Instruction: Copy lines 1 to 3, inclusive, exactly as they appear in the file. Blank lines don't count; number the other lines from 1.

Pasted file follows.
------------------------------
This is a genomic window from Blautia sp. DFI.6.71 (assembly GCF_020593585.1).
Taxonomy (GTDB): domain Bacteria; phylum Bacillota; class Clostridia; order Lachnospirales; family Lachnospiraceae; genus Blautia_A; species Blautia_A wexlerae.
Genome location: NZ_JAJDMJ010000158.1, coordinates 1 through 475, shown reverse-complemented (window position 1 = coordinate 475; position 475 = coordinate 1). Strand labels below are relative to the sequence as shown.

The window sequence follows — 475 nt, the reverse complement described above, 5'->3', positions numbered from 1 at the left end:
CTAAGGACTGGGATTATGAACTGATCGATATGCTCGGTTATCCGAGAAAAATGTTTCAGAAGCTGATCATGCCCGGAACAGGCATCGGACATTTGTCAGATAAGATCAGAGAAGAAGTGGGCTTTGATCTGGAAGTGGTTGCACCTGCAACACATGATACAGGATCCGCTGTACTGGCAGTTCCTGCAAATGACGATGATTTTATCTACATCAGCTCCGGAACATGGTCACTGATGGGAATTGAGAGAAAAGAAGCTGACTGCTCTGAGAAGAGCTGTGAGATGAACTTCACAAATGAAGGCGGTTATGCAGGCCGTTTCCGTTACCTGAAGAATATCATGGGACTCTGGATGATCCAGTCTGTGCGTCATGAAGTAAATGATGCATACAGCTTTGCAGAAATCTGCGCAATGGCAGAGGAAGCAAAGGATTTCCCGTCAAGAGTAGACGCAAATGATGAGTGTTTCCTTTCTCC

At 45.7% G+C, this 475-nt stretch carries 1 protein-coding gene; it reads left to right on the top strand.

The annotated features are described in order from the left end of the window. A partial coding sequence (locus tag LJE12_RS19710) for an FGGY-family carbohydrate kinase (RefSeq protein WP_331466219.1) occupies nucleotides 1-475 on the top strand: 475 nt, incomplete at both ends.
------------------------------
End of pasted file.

This is a genomic window from Blautia sp. DFI.6.71 (assembly GCF_020593585.1).
Taxonomy (GTDB): domain Bacteria; phylum Bacillota; class Clostridia; order Lachnospirales; family Lachnospiraceae; genus Blautia_A; species Blautia_A wexlerae.
Genome location: NZ_JAJDMJ010000158.1, coordinates 1 through 475, shown reverse-complemented (window position 1 = coordinate 475; position 475 = coordinate 1). Strand labels below are relative to the sequence as shown.